At the same time, the M.Ed is not a real M.Ed. In the past, an M.Ed was something you needed to complete in order to become a principal or to work your way towards a Ph.d in Education and join a teachers college faculty. This new M.Ed does not give you the ability to become a school principal and is really just a less condensed version of the B.Ed that I completed.

The B.Ed was a gauntlet. At least, it was at OISE, which is U of T’s teacher’s college, and one of the best in the world. The senior (high-school) program was a brutal, 9-month endurance race consisting of year-long pedagogy courses in your two teachables, a year-long cohort class based on the kind of teaching you wanted to specialize in (ie., inner city schools, special education, working with English Language Learners, and so on,) education psychology, school and society courses, one or two electives like classroom management, optional courses if you wanted the opportunity to teach in the Catholic Board, 40 Praxis hours at an approved venue, a major independent scholarly project related to education, two month-long practicums at schools that reflected your cohort in order to practice your teachables, and an unpaid internship at the end of the program. For the B.Ed program, you would start in early September and finish in June. It was a challenging and exhausting program designed to weed out the posers and allow the cream to float to the top. I graduated with a 4.0 gpa, but it was probably the hardest thing I’ve done in my life.

What I described above was just the course requirements. Within those courses, one would learn how to teach their teachable subjects (pedagogy,) develop detailed lesson plans, unit plans, and learn how to use different methodologies depending on your teaching style and goals. Within one’s cohort, the majority of the work was reading scholarly work on the kind of education you wanted to specialize in and writing research papers that gave you the opportunity to engage with the scholarship in order to shape your approach to education. A lot of the cohort work was done in groups or pairs, presentations were frequent, and having the “right” politics meant a lot. There was no room to challenge or even question the status quo, and doing so could land you in serious trouble. I could tell you a story about how this almost ruined a student teacher, but it would be a major digression from the topic at hand. One brief anecdote is how the instructor of the cohort cut off a student in the middle of their presentation when they dared to posit that there were uniquely Canadian values, like the Charter of Rights and Freedoms, multiculturalism, and the embrace and celebration of difference. The instructor felt that this was deeply offensive, that the use of the pronoun “they” to refer to recent immigrants implied an unacceptable us vs. them dichotomy, and that any notion of Canada being exceptional in any way was prejudicial and unacceptable. It did not seem to matter to this instructor that the presenter was commenting on the scholarship they were assigned and giving examples of how that scholarship related to teaching in diverse Canadian communities.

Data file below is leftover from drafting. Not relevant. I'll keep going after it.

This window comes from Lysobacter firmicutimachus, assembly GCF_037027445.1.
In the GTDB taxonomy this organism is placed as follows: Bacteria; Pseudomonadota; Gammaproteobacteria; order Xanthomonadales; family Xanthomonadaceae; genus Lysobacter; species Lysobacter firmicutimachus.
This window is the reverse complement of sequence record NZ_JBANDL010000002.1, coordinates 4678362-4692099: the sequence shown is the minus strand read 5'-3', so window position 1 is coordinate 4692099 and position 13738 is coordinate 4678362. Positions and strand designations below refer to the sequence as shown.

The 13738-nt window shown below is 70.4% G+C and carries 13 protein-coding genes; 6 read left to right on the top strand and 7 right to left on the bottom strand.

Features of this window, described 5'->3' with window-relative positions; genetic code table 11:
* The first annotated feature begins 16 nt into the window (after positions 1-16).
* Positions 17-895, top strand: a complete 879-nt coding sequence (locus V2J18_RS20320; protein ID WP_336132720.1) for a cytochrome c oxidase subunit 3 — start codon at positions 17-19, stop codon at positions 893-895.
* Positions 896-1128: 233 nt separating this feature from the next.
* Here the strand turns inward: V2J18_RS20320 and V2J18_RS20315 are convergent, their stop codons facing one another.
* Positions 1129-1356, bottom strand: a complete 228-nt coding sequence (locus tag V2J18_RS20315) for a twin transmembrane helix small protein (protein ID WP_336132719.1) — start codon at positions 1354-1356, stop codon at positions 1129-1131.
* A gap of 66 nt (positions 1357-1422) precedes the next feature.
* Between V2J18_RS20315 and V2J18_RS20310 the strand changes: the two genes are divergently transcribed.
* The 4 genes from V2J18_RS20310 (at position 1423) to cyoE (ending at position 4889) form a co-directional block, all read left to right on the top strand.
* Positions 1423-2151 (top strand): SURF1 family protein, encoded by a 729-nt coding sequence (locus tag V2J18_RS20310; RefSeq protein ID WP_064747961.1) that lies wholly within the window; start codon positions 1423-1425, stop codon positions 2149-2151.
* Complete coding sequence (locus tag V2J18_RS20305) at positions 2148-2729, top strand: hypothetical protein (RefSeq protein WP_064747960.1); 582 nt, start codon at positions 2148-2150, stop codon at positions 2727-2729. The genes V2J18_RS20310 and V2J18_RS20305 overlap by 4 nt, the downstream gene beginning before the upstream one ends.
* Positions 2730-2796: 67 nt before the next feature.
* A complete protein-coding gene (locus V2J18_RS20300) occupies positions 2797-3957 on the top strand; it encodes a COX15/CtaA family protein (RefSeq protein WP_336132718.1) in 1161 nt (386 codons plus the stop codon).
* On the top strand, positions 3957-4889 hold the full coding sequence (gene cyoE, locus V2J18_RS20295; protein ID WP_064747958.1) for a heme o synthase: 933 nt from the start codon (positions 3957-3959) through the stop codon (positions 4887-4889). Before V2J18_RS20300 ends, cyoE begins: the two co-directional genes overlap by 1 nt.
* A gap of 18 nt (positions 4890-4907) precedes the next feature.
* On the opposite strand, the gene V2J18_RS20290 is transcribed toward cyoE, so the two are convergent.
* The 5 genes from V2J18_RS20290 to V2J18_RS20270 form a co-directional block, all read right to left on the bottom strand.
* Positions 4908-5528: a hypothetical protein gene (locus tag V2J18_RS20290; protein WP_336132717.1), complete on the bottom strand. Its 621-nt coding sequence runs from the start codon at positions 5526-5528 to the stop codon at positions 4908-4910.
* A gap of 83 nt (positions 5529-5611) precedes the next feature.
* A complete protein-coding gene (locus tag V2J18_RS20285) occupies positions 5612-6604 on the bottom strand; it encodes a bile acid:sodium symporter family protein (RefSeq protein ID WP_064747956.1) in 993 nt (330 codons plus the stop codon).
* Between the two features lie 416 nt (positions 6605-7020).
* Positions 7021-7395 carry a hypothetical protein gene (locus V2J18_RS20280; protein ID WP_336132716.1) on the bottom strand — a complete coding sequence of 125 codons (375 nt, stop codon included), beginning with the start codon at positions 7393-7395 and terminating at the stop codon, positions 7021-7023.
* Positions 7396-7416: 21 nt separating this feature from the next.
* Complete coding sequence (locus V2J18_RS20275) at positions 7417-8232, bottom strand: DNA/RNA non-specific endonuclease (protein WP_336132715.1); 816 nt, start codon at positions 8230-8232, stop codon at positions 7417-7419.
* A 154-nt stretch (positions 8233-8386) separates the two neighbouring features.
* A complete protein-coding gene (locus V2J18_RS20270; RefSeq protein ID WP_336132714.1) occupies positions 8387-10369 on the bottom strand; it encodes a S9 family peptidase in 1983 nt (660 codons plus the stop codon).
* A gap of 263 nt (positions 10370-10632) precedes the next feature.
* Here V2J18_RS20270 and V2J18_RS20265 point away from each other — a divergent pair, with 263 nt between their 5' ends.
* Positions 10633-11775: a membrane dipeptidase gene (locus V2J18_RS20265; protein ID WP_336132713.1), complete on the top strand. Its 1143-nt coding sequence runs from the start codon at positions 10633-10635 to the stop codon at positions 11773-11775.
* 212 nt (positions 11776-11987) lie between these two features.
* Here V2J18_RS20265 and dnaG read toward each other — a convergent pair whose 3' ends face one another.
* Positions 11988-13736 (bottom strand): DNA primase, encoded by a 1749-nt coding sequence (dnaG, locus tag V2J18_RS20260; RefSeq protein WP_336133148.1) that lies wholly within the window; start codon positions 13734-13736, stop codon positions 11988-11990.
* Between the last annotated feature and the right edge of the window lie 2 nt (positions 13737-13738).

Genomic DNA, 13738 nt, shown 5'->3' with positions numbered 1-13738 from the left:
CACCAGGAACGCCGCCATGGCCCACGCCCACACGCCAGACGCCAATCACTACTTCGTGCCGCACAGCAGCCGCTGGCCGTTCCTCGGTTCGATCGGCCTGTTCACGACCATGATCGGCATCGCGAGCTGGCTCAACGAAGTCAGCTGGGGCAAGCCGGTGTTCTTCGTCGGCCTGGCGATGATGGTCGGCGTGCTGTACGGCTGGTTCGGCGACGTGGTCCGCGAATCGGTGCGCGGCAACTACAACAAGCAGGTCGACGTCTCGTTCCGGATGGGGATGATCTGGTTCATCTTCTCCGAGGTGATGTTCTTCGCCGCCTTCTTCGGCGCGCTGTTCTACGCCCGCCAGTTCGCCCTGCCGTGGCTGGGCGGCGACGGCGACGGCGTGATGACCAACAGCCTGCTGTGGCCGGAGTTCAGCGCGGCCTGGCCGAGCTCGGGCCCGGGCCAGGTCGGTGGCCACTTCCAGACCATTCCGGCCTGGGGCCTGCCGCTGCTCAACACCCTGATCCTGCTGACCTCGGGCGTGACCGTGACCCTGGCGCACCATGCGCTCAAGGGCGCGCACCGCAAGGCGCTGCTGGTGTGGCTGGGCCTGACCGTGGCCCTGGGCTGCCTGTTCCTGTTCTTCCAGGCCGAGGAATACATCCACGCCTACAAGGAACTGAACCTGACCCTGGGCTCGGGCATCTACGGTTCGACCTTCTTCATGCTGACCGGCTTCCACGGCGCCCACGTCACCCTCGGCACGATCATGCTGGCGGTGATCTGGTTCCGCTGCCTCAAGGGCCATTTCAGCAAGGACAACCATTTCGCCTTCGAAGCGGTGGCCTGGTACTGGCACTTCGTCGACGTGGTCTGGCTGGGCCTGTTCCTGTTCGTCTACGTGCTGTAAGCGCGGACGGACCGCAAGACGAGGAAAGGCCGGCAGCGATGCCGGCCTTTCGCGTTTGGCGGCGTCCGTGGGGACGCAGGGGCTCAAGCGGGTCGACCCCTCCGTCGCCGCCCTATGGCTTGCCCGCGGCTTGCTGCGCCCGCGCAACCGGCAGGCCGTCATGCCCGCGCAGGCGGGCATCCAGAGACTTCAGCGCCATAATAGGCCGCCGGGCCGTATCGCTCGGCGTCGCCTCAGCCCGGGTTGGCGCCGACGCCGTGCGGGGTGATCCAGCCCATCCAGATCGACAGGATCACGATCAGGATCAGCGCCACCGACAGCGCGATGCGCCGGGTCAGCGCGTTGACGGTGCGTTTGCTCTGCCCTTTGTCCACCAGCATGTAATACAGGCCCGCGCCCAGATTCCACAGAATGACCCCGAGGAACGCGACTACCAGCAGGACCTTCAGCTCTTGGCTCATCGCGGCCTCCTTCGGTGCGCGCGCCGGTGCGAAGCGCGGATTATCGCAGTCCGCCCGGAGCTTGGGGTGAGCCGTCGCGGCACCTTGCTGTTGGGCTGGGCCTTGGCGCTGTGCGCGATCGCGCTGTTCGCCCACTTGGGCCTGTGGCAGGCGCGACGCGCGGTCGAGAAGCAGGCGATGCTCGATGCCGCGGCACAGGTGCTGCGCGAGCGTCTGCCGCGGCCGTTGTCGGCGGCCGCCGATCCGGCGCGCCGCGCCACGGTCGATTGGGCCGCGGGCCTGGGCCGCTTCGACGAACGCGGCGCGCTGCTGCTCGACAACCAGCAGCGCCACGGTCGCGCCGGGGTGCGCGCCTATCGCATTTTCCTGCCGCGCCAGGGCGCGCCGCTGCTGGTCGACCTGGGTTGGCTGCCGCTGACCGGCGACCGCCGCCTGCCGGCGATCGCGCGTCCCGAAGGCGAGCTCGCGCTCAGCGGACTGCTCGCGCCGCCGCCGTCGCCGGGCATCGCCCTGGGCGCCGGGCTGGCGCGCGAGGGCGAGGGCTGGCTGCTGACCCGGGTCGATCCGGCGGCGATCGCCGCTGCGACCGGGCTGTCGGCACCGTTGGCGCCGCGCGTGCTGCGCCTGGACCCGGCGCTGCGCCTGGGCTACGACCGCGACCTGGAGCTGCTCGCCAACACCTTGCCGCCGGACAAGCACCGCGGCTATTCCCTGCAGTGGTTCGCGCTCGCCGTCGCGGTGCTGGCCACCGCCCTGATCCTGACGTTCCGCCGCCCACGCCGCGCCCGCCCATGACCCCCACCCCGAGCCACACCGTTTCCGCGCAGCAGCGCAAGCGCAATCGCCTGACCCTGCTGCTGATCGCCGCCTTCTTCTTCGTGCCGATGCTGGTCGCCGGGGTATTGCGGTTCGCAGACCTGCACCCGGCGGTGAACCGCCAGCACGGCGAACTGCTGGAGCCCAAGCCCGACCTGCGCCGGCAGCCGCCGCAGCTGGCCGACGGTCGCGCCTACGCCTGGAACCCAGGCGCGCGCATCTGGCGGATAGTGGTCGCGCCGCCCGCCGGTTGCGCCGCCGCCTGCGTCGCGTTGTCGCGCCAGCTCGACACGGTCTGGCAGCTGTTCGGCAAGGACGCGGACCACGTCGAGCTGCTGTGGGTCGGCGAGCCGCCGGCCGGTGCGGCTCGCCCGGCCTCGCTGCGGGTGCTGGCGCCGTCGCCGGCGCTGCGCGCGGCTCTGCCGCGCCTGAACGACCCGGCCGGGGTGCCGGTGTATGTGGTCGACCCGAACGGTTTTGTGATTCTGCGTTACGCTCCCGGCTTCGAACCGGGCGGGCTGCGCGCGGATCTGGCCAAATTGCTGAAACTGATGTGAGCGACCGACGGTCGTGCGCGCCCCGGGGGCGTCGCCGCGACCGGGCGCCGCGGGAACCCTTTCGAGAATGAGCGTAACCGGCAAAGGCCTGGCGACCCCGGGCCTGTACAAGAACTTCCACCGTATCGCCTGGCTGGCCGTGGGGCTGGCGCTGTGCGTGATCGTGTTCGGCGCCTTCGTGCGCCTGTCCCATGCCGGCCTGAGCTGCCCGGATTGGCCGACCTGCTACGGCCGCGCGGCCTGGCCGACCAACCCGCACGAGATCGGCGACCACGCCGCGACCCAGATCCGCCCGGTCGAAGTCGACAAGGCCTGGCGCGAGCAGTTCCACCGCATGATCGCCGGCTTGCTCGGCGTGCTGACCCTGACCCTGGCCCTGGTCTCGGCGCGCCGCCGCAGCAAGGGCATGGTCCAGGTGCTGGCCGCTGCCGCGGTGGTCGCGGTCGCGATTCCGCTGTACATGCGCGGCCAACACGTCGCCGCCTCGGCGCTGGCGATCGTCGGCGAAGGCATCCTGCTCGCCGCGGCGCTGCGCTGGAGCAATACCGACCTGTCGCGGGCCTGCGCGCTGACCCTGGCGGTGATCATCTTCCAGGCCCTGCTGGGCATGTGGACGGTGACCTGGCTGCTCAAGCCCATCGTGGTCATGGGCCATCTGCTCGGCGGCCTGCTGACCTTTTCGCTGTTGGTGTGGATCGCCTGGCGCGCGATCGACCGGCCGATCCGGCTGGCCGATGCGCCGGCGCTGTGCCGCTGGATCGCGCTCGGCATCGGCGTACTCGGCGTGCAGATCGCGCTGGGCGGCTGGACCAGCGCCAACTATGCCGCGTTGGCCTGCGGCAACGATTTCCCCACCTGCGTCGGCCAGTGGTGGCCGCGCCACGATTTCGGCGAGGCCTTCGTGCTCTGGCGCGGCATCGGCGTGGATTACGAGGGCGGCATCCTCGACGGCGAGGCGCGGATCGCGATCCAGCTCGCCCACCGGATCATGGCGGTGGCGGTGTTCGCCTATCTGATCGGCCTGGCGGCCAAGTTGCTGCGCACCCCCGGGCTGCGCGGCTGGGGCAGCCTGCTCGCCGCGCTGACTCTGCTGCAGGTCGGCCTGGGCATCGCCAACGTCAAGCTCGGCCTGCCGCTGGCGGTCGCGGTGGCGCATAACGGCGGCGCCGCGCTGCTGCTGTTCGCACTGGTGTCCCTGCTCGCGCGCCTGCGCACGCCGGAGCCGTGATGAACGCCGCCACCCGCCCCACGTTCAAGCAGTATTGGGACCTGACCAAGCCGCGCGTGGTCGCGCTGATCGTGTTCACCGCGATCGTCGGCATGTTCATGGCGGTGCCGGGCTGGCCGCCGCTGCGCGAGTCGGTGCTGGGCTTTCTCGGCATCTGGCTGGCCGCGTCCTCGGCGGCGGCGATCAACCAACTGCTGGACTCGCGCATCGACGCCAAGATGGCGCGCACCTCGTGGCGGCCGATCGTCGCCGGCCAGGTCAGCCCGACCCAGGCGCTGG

Anyways, this is just another example of the challenges of teaching in Canada, and how easy it is to have one’s words misconstrued and distorted, which can really spell the end of one’s career before it even begins.

But back to the change from the one-year B.Ed degree to the two year M.Ed, the new program is mostly a way of stretching out the material so that students don’t have to complete such a condensed program. It doesn’t actually reflect what an MA is, and confers few of the benefits of an MA on its graduates. For the most part, it is a way for teacher’s colleges to collect double the tuition for what is essentially the same degree while slowing down the output of teachers into a market where few teaching jobs are available.

By and large, it has not worked. The M.Ed may confer bragging rights on the recipient, who can claim they have an MA, but the program itself is virtually the same and the job market has not improved much. Some teachers retired early in the pandemic when learning went online, but this was no solution to the thousands of trained teachers who could not find work in an Ontario school board.

As for me, I’ve had my B.Ed for almost a decade and teach LINC. I am waiting for more teachers to retire so that I don’t have to do years of supply teaching and LTO’s to even be considered for a tenured, union position. Still, the clock is ticking and I’m getting older. When the job opportunities do open up, my years of experience may not give me an edge of those teachers who are still wet behind the ears.

Again, I wish I could tell the OP that Southern Ontario and the GTA had a great job market for teachers, but it doesn’t. On top of that, the COL is insane and housing/rental prices are well beyond the means of a teacher who does not have a salary of $60,000 or more, not including benefits.